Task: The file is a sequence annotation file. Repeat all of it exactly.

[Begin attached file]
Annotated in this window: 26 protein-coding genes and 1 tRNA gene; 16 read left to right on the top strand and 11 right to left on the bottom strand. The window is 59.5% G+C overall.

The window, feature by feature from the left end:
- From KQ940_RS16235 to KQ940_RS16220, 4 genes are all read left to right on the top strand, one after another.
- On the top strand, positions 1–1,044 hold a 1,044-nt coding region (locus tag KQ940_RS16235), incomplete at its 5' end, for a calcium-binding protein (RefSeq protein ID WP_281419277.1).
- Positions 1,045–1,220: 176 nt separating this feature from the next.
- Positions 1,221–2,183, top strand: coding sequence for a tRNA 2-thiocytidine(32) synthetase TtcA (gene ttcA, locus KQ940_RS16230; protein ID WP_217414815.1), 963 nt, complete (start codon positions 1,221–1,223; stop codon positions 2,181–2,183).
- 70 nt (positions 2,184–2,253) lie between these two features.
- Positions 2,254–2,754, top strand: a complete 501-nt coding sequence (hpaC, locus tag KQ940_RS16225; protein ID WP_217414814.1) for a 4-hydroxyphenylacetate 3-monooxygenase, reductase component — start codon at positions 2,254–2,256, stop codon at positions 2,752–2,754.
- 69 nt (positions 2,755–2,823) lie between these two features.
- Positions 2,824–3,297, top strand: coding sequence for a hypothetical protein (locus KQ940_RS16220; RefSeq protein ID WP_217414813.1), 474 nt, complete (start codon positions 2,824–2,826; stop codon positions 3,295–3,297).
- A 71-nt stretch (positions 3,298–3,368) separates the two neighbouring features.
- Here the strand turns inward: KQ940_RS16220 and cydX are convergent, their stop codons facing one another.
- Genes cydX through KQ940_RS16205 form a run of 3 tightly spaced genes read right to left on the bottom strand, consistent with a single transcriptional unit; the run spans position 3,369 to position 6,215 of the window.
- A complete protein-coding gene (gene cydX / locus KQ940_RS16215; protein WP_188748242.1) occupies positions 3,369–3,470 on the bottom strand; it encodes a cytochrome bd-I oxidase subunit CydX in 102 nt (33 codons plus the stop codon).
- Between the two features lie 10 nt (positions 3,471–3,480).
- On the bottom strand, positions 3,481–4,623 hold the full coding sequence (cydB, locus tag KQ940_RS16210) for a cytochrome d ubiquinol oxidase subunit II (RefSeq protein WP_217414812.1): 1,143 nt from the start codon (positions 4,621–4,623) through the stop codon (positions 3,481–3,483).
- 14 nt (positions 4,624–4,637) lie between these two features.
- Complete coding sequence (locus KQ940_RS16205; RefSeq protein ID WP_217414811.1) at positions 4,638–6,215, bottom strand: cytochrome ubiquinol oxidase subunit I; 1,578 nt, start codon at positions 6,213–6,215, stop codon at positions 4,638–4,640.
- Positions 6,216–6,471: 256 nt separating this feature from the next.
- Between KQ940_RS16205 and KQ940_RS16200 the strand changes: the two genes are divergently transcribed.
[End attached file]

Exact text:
Annotated in this window: 26 protein-coding genes and 1 tRNA gene; 16 read left to right on the top strand and 11 right to left on the bottom strand. The window is 59.5% G+C overall.

The window, feature by feature from the left end:
- From KQ940_RS16235 to KQ940_RS16220, 4 genes are all read left to right on the top strand, one after another.
- On the top strand, positions 1–1,044 hold a 1,044-nt coding region (locus tag KQ940_RS16235), incomplete at its 5' end, for a calcium-binding protein (RefSeq protein ID WP_281419277.1).
- Positions 1,045–1,220: 176 nt separating this feature from the next.
- Positions 1,221–2,183, top strand: coding sequence for a tRNA 2-thiocytidine(32) synthetase TtcA (gene ttcA, locus KQ940_RS16230; protein ID WP_217414815.1), 963 nt, complete (start codon positions 1,221–1,223; stop codon positions 2,181–2,183).
- 70 nt (positions 2,184–2,253) lie between these two features.
- Positions 2,254–2,754, top strand: a complete 501-nt coding sequence (hpaC, locus tag KQ940_RS16225; protein ID WP_217414814.1) for a 4-hydroxyphenylacetate 3-monooxygenase, reductase component — start codon at positions 2,254–2,256, stop codon at positions 2,752–2,754.
- 69 nt (positions 2,755–2,823) lie between these two features.
- Positions 2,824–3,297, top strand: coding sequence for a hypothetical protein (locus KQ940_RS16220; RefSeq protein ID WP_217414813.1), 474 nt, complete (start codon positions 2,824–2,826; stop codon positions 3,295–3,297).
- A 71-nt stretch (positions 3,298–3,368) separates the two neighbouring features.
- Here the strand turns inward: KQ940_RS16220 and cydX are convergent, their stop codons facing one another.
- Genes cydX through KQ940_RS16205 form a run of 3 tightly spaced genes read right to left on the bottom strand, consistent with a single transcriptional unit; the run spans position 3,369 to position 6,215 of the window.
- A complete protein-coding gene (gene cydX / locus KQ940_RS16215; protein WP_188748242.1) occupies positions 3,369–3,470 on the bottom strand; it encodes a cytochrome bd-I oxidase subunit CydX in 102 nt (33 codons plus the stop codon).
- Between the two features lie 10 nt (positions 3,471–3,480).
- On the bottom strand, positions 3,481–4,623 hold the full coding sequence (cydB, locus tag KQ940_RS16210) for a cytochrome d ubiquinol oxidase subunit II (RefSeq protein WP_217414812.1): 1,143 nt from the start codon (positions 4,621–4,623) through the stop codon (positions 3,481–3,483).
- 14 nt (positions 4,624–4,637) lie between these two features.
- Complete coding sequence (locus KQ940_RS16205; RefSeq protein ID WP_217414811.1) at positions 4,638–6,215, bottom strand: cytochrome ubiquinol oxidase subunit I; 1,578 nt, start codon at positions 6,213–6,215, stop codon at positions 4,638–4,640.
- Positions 6,216–6,471: 256 nt separating this feature from the next.
- Between KQ940_RS16205 and KQ940_RS16200 the strand changes: the two genes are divergently transcribed.